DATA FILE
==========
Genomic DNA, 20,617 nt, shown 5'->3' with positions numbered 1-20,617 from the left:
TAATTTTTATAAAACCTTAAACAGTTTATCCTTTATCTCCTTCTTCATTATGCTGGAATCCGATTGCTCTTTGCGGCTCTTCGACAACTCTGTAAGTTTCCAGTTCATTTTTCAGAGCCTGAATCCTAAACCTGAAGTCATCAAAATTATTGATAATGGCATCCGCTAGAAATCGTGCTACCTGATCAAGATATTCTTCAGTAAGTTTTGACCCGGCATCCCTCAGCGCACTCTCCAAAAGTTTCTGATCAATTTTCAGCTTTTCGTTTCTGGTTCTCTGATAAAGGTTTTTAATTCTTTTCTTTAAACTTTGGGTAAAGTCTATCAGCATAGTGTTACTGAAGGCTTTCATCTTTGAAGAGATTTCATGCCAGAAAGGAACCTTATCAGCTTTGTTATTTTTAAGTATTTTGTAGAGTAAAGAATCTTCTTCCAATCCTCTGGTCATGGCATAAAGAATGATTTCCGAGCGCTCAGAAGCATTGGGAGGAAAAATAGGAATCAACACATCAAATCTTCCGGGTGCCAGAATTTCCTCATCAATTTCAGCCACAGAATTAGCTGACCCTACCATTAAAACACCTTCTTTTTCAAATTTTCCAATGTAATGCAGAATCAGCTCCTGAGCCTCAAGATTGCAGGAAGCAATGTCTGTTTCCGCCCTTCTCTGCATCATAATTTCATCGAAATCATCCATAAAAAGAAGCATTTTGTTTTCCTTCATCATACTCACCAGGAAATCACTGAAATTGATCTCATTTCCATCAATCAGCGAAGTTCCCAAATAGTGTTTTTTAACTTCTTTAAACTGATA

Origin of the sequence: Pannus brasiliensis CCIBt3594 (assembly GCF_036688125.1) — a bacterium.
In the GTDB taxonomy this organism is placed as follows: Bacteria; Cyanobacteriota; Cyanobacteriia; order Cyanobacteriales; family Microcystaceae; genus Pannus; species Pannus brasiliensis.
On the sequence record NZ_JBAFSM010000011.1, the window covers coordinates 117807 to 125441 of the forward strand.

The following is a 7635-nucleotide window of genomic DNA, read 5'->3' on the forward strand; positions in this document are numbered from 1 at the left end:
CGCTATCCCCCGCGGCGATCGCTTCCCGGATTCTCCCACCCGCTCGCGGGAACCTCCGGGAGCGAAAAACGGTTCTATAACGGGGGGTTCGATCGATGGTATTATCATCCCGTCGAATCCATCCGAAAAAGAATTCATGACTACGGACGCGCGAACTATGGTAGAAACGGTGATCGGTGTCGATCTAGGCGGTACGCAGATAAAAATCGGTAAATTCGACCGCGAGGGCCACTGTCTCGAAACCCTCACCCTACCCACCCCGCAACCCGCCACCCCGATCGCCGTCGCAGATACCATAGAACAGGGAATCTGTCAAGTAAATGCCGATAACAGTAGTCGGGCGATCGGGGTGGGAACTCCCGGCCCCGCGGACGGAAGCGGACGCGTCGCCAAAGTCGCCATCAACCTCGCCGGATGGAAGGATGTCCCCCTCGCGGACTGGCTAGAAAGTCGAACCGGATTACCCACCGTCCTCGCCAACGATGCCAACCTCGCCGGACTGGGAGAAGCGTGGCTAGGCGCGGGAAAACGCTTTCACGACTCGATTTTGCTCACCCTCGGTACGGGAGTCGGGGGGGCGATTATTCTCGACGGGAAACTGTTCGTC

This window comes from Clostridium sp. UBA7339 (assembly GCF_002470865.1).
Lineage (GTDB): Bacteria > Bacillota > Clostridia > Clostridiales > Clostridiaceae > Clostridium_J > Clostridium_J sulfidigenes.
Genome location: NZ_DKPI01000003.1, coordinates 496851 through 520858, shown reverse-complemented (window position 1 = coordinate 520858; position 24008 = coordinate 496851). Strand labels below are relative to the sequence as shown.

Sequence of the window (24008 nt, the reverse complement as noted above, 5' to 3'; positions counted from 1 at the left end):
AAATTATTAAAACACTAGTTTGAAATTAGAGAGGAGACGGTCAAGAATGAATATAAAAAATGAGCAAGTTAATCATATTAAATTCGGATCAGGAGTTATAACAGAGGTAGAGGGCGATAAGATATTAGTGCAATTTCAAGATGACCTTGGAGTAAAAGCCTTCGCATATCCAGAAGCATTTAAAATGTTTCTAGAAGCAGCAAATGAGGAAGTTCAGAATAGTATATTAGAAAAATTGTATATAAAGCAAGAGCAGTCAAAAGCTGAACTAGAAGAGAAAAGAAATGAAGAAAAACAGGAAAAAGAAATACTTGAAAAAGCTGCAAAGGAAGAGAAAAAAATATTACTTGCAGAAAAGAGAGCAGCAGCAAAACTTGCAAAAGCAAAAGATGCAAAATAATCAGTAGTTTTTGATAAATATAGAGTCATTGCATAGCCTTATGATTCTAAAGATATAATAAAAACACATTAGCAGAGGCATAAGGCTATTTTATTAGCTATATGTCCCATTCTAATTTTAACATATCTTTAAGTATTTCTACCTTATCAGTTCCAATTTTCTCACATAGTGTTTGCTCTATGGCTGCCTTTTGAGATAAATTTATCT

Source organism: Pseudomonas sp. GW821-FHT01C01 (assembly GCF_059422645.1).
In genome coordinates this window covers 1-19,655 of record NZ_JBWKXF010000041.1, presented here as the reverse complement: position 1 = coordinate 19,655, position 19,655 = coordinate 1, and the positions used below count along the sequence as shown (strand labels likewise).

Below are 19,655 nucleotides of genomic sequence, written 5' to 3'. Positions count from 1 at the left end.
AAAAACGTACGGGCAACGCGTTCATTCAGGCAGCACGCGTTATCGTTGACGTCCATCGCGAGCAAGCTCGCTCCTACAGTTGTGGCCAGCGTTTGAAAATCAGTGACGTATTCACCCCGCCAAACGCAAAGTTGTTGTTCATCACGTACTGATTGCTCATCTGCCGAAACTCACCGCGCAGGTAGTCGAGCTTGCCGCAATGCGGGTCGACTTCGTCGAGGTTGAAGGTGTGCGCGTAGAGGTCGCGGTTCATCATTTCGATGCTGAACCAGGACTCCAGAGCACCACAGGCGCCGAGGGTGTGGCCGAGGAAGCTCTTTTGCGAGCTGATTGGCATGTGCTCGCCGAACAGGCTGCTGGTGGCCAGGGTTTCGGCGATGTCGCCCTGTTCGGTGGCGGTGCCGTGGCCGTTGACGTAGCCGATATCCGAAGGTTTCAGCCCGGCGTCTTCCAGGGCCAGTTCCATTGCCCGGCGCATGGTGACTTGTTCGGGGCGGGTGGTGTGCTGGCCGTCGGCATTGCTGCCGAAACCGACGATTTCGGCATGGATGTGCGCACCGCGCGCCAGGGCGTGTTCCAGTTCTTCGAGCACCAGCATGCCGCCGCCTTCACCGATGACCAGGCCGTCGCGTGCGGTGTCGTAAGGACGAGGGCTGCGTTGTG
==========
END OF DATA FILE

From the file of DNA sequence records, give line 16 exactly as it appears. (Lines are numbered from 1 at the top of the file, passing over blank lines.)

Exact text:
AAAAACGTACGGGCAACGCGTTCATTCAGGCAGCACGCGTTATCGTTGACGTCCATCGCGAGCAAGCTCGCTCCTACAGTTGTGGCCAGCGTTTGAAAATCAGTGACGTATTCACCCCGCCAAACGCAAAGTTGTTGTTCATCACGTACTGATTGCTCATCTGCCGAAACTCACCGCGCAGGTAGTCGAGCTTGCCGCAATGCGGGTCGACTTCGTCGAGGTTGAAGGTGTGCGCGTAGAGGTCGCGGTTCATCATTTCGATGCTGAACCAGGACTCCAGAGCACCACAGGCGCCGAGGGTGTGGCCGAGGAAGCTCTTTTGCGAGCTGATTGGCATGTGCTCGCCGAACAGGCTGCTGGTGGCCAGGGTTTCGGCGATGTCGCCCTGTTCGGTGGCGGTGCCGTGGCCGTTGACGTAGCCGATATCCGAAGGTTTCAGCCCGGCGTCTTCCAGGGCCAGTTCCATTGCCCGGCGCATGGTGACTTGTTCGGGGCGGGTGGTGTGCTGGCCGTCGGCATTGCTGCCGAAACCGACGATTTCGGCATGGATGTGCGCACCGCGCGCCAGGGCGTGTTCCAGTTCTTCGAGCACCAGCATGCCGCCGCCTTCACCGATGACCAGGCCGTCGCGTGCGGTGTCGTAAGGACGAGGGCTGCGTTGTG